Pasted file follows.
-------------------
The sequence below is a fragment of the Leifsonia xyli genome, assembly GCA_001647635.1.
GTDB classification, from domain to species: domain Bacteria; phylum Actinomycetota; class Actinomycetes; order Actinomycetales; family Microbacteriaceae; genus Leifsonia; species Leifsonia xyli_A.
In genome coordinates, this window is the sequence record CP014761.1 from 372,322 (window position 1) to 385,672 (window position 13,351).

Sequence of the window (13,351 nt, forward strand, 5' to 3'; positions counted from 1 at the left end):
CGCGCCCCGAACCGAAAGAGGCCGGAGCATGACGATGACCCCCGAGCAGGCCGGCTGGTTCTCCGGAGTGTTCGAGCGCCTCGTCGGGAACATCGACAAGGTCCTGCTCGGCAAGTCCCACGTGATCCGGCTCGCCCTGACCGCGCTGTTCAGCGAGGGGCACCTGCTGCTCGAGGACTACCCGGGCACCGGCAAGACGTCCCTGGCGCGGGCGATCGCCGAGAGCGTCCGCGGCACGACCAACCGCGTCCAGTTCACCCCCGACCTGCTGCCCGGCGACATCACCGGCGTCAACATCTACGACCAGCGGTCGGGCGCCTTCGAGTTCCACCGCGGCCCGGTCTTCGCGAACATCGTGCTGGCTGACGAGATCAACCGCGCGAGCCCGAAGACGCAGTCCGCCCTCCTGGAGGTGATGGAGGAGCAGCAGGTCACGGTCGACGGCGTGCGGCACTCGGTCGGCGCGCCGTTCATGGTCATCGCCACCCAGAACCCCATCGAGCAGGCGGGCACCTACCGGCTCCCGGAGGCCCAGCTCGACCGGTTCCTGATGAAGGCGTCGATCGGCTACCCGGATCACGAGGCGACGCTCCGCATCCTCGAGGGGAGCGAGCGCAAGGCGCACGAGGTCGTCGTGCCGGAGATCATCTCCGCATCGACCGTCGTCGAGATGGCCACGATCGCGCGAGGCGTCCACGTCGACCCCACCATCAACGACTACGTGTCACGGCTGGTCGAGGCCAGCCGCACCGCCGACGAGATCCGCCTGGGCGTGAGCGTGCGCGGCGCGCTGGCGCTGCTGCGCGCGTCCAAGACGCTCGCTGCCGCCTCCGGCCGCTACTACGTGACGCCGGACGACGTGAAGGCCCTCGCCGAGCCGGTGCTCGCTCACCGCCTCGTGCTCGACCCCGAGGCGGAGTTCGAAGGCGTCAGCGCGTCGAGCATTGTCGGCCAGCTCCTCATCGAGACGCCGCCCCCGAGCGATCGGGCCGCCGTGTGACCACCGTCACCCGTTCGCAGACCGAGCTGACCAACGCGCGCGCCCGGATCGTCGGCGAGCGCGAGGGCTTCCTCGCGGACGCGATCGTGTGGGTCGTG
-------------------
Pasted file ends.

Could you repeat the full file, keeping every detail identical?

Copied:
The sequence below is a fragment of the Leifsonia xyli genome, assembly GCA_001647635.1.
GTDB classification, from domain to species: domain Bacteria; phylum Actinomycetota; class Actinomycetes; order Actinomycetales; family Microbacteriaceae; genus Leifsonia; species Leifsonia xyli_A.
In genome coordinates, this window is the sequence record CP014761.1 from 372,322 (window position 1) to 385,672 (window position 13,351).

Sequence of the window (13,351 nt, forward strand, 5' to 3'; positions counted from 1 at the left end):
CGCGCCCCGAACCGAAAGAGGCCGGAGCATGACGATGACCCCCGAGCAGGCCGGCTGGTTCTCCGGAGTGTTCGAGCGCCTCGTCGGGAACATCGACAAGGTCCTGCTCGGCAAGTCCCACGTGATCCGGCTCGCCCTGACCGCGCTGTTCAGCGAGGGGCACCTGCTGCTCGAGGACTACCCGGGCACCGGCAAGACGTCCCTGGCGCGGGCGATCGCCGAGAGCGTCCGCGGCACGACCAACCGCGTCCAGTTCACCCCCGACCTGCTGCCCGGCGACATCACCGGCGTCAACATCTACGACCAGCGGTCGGGCGCCTTCGAGTTCCACCGCGGCCCGGTCTTCGCGAACATCGTGCTGGCTGACGAGATCAACCGCGCGAGCCCGAAGACGCAGTCCGCCCTCCTGGAGGTGATGGAGGAGCAGCAGGTCACGGTCGACGGCGTGCGGCACTCGGTCGGCGCGCCGTTCATGGTCATCGCCACCCAGAACCCCATCGAGCAGGCGGGCACCTACCGGCTCCCGGAGGCCCAGCTCGACCGGTTCCTGATGAAGGCGTCGATCGGCTACCCGGATCACGAGGCGACGCTCCGCATCCTCGAGGGGAGCGAGCGCAAGGCGCACGAGGTCGTCGTGCCGGAGATCATCTCCGCATCGACCGTCGTCGAGATGGCCACGATCGCGCGAGGCGTCCACGTCGACCCCACCATCAACGACTACGTGTCACGGCTGGTCGAGGCCAGCCGCACCGCCGACGAGATCCGCCTGGGCGTGAGCGTGCGCGGCGCGCTGGCGCTGCTGCGCGCGTCCAAGACGCTCGCTGCCGCCTCCGGCCGCTACTACGTGACGCCGGACGACGTGAAGGCCCTCGCCGAGCCGGTGCTCGCTCACCGCCTCGTGCTCGACCCCGAGGCGGAGTTCGAAGGCGTCAGCGCGTCGAGCATTGTCGGCCAGCTCCTCATCGAGACGCCGCCCCCGAGCGATCGGGCCGCCGTGTGACCACCGTCACCCGTTCGCAGACCGAGCTGACCAACGCGCGCGCCCGGATCGTCGGCGAGCGCGAGGGCTTCCTCGCGGACGCGATCGTGTGGGTCGTG